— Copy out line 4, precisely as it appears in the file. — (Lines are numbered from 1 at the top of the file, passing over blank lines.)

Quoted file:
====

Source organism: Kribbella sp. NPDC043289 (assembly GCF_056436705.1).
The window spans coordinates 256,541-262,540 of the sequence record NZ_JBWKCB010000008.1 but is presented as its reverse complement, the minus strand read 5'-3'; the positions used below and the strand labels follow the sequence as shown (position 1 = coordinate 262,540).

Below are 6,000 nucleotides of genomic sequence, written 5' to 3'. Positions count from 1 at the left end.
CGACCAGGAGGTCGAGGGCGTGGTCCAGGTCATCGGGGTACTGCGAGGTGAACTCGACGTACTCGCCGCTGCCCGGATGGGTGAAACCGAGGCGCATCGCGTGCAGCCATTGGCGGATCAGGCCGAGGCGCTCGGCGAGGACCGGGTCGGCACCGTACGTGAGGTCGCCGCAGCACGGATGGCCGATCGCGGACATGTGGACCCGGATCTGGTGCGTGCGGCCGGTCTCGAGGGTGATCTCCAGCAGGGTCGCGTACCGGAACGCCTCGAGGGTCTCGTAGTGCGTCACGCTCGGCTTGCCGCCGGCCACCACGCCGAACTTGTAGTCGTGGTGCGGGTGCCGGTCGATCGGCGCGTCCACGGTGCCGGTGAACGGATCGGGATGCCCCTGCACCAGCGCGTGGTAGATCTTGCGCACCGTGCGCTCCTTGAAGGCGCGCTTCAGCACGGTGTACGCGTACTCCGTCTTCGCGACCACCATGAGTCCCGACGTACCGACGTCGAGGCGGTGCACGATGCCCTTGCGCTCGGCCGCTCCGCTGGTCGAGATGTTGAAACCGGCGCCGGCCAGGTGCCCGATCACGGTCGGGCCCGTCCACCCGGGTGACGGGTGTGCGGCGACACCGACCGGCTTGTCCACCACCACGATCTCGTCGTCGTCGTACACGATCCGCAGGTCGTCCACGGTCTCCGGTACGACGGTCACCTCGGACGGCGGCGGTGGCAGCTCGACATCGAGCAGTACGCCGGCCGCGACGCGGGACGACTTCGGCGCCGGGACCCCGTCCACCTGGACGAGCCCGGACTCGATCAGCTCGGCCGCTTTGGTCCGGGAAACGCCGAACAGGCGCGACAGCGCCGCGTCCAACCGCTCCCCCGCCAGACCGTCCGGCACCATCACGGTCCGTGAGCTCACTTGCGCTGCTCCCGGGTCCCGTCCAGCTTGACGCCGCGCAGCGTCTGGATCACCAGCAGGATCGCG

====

CGACCAGGAGGTCGAGGGCGTGGTCCAGGTCATCGGGGTACTGCGAGGTGAACTCGACGTACTCGCCGCTGCCCGGATGGGTGAAACCGAGGCGCATCGCGTGCAGCCATTGGCGGATCAGGCCGAGGCGCTCGGCGAGGACCGGGTCGGCACCGTACGTGAGGTCGCCGCAGCACGGATGGCCGATCGCGGACATGTGGACCCGGATCTGGTGCGTGCGGCCGGTCTCGAGGGTGATCTCCAGCAGGGTCGCGTACCGGAACGCCTCGAGGGTCTCGTAGTGCGTCACGCTCGGCTTGCCGCCGGCCACCACGCCGAACTTGTAGTCGTGGTGCGGGTGCCGGTCGATCGGCGCGTCCACGGTGCCGGTGAACGGATCGGGATGCCCCTGCACCAGCGCGTGGTAGATCTTGCGCACCGTGCGCTCCTTGAAGGCGCGCTTCAGCACGGTGTACGCGTACTCCGTCTTCGCGACCACCATGAGTCCCGACGTACCGACGTCGAGGCGGTGCACGATGCCCTTGCGCTCGGCCGCTCCGCTGGTCGAGATGTTGAAACCGGCGCCGGCCAGGTGCCCGATCACGGTCGGGCCCGTCCACCCGGGTGACGGGTGTGCGGCGACACCGACCGGCTTGTCCACCACCACGATCTCGTCGTCGTCGTACACGATCCGCAGGTCGTCCACGGTCTCCGGTACGACGGTCACCTCGGACGGCGGCGGTGGCAGCTCGACATCGAGCAGTACGCCGGCCGCGACGCGGGACGACTTCGGCGCCGGGACCCCGTCCACCTGGACGAGCCCGGACTCGATCAGCTCGGCCGCTTTGGTCCGGGAAACGCCGAACAGGCGCGACAGCGCCGCGTCCAACCGCTCCCCCGCCAGACCGTCCGGCACCATCACGGTCCGTGAGCTCACTTGCGCTGCTCCCGGGTCCCGTCCAGCTTGACGCCGCGCAGCGTCTGGATCACCAGCAGGATCGCG